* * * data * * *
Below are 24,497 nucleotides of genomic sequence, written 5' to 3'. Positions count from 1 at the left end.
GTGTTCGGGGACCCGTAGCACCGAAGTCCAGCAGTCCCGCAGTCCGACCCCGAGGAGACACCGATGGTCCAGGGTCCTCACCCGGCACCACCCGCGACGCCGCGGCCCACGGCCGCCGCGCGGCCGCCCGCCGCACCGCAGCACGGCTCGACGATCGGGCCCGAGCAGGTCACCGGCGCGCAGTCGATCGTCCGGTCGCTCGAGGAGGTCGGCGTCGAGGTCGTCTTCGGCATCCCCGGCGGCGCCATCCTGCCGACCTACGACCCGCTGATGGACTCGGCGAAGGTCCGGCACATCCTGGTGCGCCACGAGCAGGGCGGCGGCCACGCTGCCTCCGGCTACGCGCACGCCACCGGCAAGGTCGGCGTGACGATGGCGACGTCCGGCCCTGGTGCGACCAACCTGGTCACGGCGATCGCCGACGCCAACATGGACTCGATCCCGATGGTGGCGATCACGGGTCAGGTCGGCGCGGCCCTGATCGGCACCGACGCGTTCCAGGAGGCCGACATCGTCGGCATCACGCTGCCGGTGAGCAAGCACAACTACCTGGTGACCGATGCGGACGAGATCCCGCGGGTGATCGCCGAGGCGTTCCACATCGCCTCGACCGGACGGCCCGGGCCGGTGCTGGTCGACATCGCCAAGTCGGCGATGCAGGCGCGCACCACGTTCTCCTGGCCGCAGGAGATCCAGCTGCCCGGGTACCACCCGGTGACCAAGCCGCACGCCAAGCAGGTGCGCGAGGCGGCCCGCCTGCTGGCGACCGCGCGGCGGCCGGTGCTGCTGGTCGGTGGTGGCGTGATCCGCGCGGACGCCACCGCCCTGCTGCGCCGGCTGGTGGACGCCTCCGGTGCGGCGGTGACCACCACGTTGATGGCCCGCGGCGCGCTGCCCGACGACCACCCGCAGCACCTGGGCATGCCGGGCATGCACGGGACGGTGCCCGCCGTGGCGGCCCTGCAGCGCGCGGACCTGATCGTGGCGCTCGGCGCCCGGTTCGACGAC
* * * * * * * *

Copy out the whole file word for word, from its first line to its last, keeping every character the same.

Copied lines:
Below are 24,497 nucleotides of genomic sequence, written 5' to 3'. Positions count from 1 at the left end.
GTGTTCGGGGACCCGTAGCACCGAAGTCCAGCAGTCCCGCAGTCCGACCCCGAGGAGACACCGATGGTCCAGGGTCCTCACCCGGCACCACCCGCGACGCCGCGGCCCACGGCCGCCGCGCGGCCGCCCGCCGCACCGCAGCACGGCTCGACGATCGGGCCCGAGCAGGTCACCGGCGCGCAGTCGATCGTCCGGTCGCTCGAGGAGGTCGGCGTCGAGGTCGTCTTCGGCATCCCCGGCGGCGCCATCCTGCCGACCTACGACCCGCTGATGGACTCGGCGAAGGTCCGGCACATCCTGGTGCGCCACGAGCAGGGCGGCGGCCACGCTGCCTCCGGCTACGCGCACGCCACCGGCAAGGTCGGCGTGACGATGGCGACGTCCGGCCCTGGTGCGACCAACCTGGTCACGGCGATCGCCGACGCCAACATGGACTCGATCCCGATGGTGGCGATCACGGGTCAGGTCGGCGCGGCCCTGATCGGCACCGACGCGTTCCAGGAGGCCGACATCGTCGGCATCACGCTGCCGGTGAGCAAGCACAACTACCTGGTGACCGATGCGGACGAGATCCCGCGGGTGATCGCCGAGGCGTTCCACATCGCCTCGACCGGACGGCCCGGGCCGGTGCTGGTCGACATCGCCAAGTCGGCGATGCAGGCGCGCACCACGTTCTCCTGGCCGCAGGAGATCCAGCTGCCCGGGTACCACCCGGTGACCAAGCCGCACGCCAAGCAGGTGCGCGAGGCGGCCCGCCTGCTGGCGACCGCGCGGCGGCCGGTGCTGCTGGTCGGTGGTGGCGTGATCCGCGCGGACGCCACCGCCCTGCTGCGCCGGCTGGTGGACGCCTCCGGTGCGGCGGTGACCACCACGTTGATGGCCCGCGGCGCGCTGCCCGACGACCACCCGCAGCACCTGGGCATGCCGGGCATGCACGGGACGGTGCCCGCCGTGGCGGCCCTGCAGCGCGCGGACCTGATCGTGGCGCTCGGCGCCCGGTTCGACGAC